These have come under quite a lot of criticism for being as bad for the environment as face wipes, but in actual fact these can be recycled with your food waste. So after taking your make-up off, take them straight into the kitchen to throw away, OR do what I did a couple of years back, and buy reusable ones - they’re just as effective as regular cotton pads, except you can pop these in with your washing, and use them over and over. I buy these ones.

Toothbrushes and toothpaste

Don’t put these in your recycling! Like Garnier, Colgate has collaborated with TerraCycle and set up special drop-off locations (that can be found here).

Recycling your Beauty Products

Brands doing their bit

There are several brands that have got on board, and are doing their bit. See below for where you can recycle your empties - some even have incentives, such as discounts and offers. 

John Lewis

John Lewis has a recycling scheme for their members. The scheme applies to any beauty product with the exception of perfume bottles, nail varnish and aerosol cans, and allows customers to bring their empties to John Lewis stores to receive a £5 discount on a beauty purchase in return. More info here.

Ren Skincare

Ren has a company-wide goal of being completely zero waste by 2021 - that’s only a matter of months away. It currently has 100% recyclable packaging, refillable solutions and bottles made from reclaimed ocean plastic.

The Body Shop

The Body Shop has recycling points in every store, where you can return empties. This scheme is only for their products. Love Your Body™ Club members will receive a reward worth £5 when they return any 5 of the Body Shops empty bottles, tubs, tubes or pots.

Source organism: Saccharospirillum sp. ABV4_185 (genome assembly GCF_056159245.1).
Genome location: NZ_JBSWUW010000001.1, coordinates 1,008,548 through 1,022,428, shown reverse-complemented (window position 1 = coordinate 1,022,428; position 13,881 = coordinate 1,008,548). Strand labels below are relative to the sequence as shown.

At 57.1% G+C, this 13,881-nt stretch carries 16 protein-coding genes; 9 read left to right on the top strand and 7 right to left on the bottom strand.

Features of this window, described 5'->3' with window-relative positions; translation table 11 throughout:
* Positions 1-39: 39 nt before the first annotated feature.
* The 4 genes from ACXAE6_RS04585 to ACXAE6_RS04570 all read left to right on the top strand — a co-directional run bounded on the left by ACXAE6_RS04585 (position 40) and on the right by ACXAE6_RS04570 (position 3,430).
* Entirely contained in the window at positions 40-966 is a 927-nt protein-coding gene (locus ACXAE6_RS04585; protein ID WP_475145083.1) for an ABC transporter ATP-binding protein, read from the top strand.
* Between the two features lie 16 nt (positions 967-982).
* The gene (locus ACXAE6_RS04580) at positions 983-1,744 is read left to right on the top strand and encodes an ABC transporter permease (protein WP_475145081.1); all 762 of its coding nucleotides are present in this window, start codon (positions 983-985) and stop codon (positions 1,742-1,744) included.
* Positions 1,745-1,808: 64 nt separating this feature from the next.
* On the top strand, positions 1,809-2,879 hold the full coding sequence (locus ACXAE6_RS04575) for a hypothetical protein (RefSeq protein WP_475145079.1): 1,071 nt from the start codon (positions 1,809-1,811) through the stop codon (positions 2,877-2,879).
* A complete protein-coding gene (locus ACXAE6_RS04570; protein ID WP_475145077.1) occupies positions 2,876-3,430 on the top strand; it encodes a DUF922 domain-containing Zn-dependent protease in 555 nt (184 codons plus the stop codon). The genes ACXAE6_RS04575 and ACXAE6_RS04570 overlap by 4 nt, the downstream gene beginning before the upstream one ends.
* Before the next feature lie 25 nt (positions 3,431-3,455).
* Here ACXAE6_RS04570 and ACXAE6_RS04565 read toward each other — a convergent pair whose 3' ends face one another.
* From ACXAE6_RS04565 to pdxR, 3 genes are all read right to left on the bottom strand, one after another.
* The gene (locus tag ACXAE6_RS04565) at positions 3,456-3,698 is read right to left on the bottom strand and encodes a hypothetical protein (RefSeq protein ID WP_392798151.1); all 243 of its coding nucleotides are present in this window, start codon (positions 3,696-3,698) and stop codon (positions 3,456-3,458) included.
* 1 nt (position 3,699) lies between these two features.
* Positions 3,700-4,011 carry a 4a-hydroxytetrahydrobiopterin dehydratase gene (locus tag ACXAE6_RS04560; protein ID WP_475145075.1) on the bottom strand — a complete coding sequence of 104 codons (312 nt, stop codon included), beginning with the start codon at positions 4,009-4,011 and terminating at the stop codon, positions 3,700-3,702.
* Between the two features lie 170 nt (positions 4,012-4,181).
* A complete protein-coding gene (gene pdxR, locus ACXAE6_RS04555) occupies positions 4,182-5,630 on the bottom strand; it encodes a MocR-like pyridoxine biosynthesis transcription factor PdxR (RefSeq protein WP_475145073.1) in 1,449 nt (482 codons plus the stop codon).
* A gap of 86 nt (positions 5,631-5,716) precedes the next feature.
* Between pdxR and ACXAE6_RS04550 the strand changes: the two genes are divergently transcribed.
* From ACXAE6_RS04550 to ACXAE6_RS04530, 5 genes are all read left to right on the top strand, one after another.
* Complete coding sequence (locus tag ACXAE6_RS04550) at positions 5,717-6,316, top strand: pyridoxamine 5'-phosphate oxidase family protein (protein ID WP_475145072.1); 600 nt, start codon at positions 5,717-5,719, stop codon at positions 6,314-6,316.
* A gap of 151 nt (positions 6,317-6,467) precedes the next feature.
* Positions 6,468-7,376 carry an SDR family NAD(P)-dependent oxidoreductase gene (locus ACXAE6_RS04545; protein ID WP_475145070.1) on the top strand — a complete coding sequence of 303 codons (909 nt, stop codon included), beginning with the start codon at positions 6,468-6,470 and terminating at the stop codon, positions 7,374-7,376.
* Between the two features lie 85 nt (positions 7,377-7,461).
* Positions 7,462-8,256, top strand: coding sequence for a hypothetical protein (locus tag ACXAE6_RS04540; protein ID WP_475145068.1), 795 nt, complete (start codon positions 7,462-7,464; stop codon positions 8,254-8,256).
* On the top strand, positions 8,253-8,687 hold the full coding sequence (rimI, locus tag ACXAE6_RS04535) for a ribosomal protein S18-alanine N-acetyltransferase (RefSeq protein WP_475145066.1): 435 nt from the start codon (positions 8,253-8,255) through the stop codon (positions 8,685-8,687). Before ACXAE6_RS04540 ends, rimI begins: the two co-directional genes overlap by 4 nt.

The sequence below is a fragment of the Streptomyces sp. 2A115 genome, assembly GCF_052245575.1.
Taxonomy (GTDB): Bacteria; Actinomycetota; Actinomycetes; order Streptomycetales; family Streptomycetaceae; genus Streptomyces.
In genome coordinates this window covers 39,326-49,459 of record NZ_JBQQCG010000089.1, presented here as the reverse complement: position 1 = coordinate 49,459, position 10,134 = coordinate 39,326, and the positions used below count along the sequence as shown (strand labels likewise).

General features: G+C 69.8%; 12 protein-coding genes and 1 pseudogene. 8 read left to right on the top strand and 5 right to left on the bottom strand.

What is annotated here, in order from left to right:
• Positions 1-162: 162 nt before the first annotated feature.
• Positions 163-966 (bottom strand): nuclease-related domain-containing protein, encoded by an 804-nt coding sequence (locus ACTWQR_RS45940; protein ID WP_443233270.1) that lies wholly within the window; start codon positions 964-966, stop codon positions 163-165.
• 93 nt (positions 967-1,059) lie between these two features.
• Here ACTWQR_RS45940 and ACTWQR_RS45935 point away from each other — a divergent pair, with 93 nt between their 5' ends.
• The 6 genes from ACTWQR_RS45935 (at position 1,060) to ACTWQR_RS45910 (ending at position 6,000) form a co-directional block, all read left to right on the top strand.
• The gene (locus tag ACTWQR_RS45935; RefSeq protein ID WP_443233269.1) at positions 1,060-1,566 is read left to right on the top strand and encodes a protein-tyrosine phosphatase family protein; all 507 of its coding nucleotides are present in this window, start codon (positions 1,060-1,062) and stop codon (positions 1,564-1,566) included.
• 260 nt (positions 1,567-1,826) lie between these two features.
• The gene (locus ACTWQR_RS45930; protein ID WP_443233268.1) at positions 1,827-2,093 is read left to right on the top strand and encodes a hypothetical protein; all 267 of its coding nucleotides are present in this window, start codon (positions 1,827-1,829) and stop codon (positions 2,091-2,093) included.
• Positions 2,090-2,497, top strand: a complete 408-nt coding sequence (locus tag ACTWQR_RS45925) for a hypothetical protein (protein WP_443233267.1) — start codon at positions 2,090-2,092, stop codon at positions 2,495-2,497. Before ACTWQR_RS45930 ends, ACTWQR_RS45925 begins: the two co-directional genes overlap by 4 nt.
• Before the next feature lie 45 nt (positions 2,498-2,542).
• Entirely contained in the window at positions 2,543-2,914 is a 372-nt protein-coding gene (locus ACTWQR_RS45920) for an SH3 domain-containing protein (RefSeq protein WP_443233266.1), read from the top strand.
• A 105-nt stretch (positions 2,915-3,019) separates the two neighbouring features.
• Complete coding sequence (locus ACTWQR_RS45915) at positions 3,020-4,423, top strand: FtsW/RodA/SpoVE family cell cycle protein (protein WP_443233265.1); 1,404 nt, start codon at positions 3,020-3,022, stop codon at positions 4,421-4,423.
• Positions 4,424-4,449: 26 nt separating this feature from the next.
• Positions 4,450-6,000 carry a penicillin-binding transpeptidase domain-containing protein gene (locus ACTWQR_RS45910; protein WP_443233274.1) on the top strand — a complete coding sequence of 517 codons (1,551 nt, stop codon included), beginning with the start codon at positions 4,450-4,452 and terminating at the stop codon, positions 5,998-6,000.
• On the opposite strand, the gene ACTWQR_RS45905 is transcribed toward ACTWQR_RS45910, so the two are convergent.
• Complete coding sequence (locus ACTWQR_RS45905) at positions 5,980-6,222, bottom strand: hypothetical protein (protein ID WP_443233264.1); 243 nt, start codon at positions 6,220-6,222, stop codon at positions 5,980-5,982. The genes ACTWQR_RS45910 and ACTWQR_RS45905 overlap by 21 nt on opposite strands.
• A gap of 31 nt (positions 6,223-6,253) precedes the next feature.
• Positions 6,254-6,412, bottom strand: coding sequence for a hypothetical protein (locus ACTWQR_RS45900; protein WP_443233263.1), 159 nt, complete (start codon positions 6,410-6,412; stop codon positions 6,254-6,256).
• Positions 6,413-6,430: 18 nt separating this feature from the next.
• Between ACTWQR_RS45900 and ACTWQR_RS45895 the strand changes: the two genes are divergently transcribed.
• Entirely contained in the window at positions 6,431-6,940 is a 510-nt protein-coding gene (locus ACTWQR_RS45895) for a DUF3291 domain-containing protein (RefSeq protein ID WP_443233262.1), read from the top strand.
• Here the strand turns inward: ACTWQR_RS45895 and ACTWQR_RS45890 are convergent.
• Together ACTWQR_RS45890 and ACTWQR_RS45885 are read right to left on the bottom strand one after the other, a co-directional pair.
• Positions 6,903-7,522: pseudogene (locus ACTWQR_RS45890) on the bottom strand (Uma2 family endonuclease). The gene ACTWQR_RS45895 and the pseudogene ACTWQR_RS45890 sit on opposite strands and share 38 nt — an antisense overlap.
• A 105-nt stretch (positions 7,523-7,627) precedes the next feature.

L’Occitane have TerraCycle collection points in their stores and they organise sponsored beach cleans all over the UK, from Brighton to Edinburgh. You can take your empty beauty and skincare products from L’Occitane and any other beauty brands. You will even receive 10% off a new full sized L’Occitane product. Further information here.  

MAC Cosmetics

If you’re an avid Mac customer, you’re probably already aware of the Back to Mac programme, which has been running for years. But if you’re not, it’s pretty simple to get to grips with – simply return six primary packaging containers to a counter store, and you’ll get a free Mac lipstick of your choice - the only exemptions from the offer are the lipsticks and lipglasses from limited editions collections, and the Viva Glam range, as 100 per cent of the selling price of these is provided to organisations that help people living with HIV/AIDS.


Recycle & Be Rewarded, Kiehl’s encourages, by giving customers loyalty cards that get stamped every time they return an empty Kiehl’s product, or shop with a reusable bag. Once you’ve built up 10 stamps, you’ll get a complimentary travel size product from the range, perfect for popping in your carry-on on your next short-haul trip.

What else can you do?

It’s a little pricey, but you can purchase a TerraCycle Zero Waste Box – they will send you an empty box to your house, you fill it with your beauty empties, and then send it back to them to recycle it all. They offer various boxes for different recyclables. More information on this initiative here.

Also, you can buy products that are packaged in highly recycled materials, like PET bottles, and some brands offer a refillable service or reusable packaging. In the city I live in, we have a few local zero-waste stores that offer these services, mainly for household items such as washing up liquid and cooking oils, but it’s worth a look to see what they offer.